Storytelling is among the oldest means humans employ of understanding, remembering, and transmitting knowledge. The art of storytelling and the content of shared stories are key elements of education – even if hard to place within the structure of the Common Core and other contemporary curriculum guides. In the ancient world, story was the backbone of what we now call history, geography, science, and literature – to name just a few subjects – and the essence of what we now consider entertainment and culture. It remains one of the most basic ways human organize and share thought.

Some adults in U.S. culture were shortchanged on the range and depth of the art. We might imagine story as the realm of the Library Lady with a room full of six-year-olds or an old uncle repeating family lore at Thanksgiving. But contemporary schools, libraries, and other institutions are working to broaden that understanding and make storytelling in all its power accessible to all ages.

Here’s just one example: The Municipal Library in Ferguson, Missouri – along with some 40 other libraries around the country – has been partnering with an organization called Storycorps to help residents tell essential stories and to house those stories for future generations.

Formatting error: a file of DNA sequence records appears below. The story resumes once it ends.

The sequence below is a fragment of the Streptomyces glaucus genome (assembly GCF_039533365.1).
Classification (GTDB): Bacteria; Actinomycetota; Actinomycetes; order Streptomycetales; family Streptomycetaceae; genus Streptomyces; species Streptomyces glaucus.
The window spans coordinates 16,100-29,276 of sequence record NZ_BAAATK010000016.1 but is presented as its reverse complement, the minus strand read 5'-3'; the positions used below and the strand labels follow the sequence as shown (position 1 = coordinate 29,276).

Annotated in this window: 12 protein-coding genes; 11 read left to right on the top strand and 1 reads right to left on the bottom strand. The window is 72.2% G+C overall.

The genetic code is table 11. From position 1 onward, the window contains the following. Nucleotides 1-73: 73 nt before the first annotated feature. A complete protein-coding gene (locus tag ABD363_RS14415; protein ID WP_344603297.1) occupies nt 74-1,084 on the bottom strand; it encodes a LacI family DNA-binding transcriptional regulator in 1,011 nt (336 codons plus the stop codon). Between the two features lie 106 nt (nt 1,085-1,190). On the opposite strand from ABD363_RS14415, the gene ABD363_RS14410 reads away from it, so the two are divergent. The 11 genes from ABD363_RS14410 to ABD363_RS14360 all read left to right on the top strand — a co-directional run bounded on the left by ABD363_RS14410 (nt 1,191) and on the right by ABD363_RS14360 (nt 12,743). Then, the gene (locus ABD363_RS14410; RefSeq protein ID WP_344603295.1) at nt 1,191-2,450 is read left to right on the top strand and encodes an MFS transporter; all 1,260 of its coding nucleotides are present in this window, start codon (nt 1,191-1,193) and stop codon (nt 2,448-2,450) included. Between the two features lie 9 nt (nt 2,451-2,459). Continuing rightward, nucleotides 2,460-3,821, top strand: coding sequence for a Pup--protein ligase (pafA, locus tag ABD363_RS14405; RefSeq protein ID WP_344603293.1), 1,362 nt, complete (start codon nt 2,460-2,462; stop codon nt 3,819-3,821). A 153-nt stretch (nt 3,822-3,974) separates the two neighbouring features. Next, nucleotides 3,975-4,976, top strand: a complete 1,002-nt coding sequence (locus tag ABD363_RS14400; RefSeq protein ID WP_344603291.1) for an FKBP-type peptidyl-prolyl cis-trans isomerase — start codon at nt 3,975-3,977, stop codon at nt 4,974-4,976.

“StoryCorps @Your Library” is a partnership between the American Library Association and StoryCorps. It helps communities create multiformat public programs on themes of oral history, local and family history.

Materials for communities interested in pursuing this kind of work are available for free from Storycorps. (Toolkit here.) And the project collaborates with National Public Radio and others to share the stories and promote National Listening Day, a relatively new annual observance scheduled for the day following Thanksgiving.

Ferguson and StoryCorp

Communities like Ferguson, MO, are using Story Corps @Your Library to help community members tell, share, and preserve stories as ordinary life and complex, momentous events unfold. For example, Scott Bonner, director of Ferguson Municipal Library, Tweeted the following message yesterday:

Thinking about this past year? We all are. Now is the time to tell your story. Storycorps at the #Ferguson library.

As the first anniversary of the killing of Mike Brown, and the uprising that followed, approaches, Ferguson Library is using the structure of its months-long recording period to help residents understand, remember, and transmit their individual and collective stories. An ancient art in active use.

More Resources

For more on storytelling, see also Youth, Educators, and Storytellers Alliance and Story District, formerly “Speakeasy DC” (Education Town Hall interview).

…In another form of storytelling: We Act Radio co-owner Cliff Schechter has produced a feature film, The Algerian, which opens this Friday.